Cunningham developed a fracture on the tip of his elbow late in his freshman year that forced him to redshirt his entire sophomore season.
A screw was inserted but it became infected and had to be removed. The infection began to eat away at the bone, so Cunningham had to take a full year off to allow the elbow to heal.
“There was nothing we could do to speed up the recovery process. It’s an injury that set me back a whole year,” Cunningham said. “I had to kind of relearn everything after I got hurt.”
He went 6-0 with a stellar 2.56 ERA in 2015 after his redshirt sophomore season, though he still wasn’t 100 percent and developed tendinitis late in the season.
Cunningham began last season as the No. 1 starter – or Friday starter – but struggled early and was moved to the bullpen for a few games. “My confidence was already shook when I had a 16 ERA after three weekends,” Cunningham said. “I got moved to the bullpen and figured some things out and was eventually moved back to starting when we started conference play. I was sticking with the process, trying to focus on how I could get better every day.”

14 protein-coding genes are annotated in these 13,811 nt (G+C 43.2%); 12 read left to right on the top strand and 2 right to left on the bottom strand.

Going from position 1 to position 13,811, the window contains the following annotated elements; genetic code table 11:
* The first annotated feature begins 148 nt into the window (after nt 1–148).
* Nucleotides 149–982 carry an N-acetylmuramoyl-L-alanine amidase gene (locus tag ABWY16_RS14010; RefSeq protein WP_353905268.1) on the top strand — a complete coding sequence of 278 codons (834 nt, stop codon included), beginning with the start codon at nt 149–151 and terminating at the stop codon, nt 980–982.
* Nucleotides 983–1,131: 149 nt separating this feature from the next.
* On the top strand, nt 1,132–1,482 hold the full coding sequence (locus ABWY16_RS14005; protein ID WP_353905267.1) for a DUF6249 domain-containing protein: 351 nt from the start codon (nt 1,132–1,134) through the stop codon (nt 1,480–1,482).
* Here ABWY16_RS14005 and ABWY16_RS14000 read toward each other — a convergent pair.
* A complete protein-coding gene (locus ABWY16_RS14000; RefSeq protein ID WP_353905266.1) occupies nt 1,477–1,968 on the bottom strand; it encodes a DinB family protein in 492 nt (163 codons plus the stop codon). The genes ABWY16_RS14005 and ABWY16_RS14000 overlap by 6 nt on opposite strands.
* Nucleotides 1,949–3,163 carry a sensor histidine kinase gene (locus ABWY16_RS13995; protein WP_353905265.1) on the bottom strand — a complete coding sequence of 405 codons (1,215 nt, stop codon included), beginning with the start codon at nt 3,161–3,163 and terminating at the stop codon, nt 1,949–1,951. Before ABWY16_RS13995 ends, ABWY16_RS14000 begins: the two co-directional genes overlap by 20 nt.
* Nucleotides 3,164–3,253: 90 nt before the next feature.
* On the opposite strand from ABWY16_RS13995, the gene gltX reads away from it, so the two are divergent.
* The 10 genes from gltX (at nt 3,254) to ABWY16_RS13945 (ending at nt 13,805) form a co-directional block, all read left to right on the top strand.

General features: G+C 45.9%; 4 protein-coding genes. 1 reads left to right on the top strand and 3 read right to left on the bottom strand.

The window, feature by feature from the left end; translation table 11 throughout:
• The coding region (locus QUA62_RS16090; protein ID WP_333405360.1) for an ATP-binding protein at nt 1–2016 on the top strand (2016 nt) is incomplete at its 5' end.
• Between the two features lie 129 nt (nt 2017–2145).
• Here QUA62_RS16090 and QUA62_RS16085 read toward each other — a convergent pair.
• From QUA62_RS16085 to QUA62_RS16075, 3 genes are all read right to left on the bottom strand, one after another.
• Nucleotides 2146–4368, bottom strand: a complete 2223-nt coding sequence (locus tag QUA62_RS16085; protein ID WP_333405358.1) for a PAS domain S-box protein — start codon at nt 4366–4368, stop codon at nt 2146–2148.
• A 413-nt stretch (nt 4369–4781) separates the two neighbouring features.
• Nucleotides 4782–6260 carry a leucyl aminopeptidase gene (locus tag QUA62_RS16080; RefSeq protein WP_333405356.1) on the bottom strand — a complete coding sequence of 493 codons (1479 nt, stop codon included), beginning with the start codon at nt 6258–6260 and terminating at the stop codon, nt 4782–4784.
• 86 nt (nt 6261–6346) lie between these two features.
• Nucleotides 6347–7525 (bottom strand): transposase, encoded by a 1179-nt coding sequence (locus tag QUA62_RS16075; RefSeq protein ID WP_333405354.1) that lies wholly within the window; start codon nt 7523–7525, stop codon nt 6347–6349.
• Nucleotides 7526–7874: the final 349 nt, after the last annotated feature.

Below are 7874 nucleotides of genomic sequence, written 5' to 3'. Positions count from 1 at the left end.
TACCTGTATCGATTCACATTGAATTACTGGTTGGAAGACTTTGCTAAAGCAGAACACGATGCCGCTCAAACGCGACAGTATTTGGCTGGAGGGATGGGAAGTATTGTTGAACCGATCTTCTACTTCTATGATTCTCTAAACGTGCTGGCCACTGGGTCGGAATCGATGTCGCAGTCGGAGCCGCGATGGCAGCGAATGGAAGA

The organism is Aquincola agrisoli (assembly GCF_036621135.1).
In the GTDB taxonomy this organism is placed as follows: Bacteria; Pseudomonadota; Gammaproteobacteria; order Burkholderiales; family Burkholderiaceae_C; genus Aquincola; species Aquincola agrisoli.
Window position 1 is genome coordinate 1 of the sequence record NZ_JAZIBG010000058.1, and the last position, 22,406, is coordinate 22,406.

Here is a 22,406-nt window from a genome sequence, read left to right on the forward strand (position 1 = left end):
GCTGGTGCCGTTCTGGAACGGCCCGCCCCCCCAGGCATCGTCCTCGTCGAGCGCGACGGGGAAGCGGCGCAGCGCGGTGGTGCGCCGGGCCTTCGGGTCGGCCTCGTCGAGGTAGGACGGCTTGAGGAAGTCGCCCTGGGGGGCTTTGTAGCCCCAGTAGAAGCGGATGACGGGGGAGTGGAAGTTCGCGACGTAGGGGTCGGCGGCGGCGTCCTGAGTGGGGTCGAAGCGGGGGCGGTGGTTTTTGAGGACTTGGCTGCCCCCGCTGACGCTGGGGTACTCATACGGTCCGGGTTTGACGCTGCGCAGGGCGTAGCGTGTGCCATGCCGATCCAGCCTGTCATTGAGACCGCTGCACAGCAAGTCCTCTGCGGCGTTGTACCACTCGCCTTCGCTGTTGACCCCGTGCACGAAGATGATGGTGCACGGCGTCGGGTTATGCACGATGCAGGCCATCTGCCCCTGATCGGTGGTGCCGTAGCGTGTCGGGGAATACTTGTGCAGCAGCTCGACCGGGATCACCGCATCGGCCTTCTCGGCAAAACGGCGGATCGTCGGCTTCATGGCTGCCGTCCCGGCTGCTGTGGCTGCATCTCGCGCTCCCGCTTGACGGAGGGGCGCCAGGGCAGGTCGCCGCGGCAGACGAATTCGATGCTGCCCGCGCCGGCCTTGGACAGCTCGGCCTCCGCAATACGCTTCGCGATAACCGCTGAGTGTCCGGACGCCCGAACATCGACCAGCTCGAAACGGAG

He worked through his issues with the help of pitching coach Drew Thomas.
“In this game it’s all about repetition, getting out there and going after it every day and truly competing,” Cunningham said. “It’s all muscle memory. Once you revert back to something in your delivery you pick it up [quickly]. Confidence comes with being successful multiple times so you just have to fight through it for a little while.”
Cunningham eventually became a key contributor to CCU’s run to the national title as a starter, and threw the final pitch of the College World Series.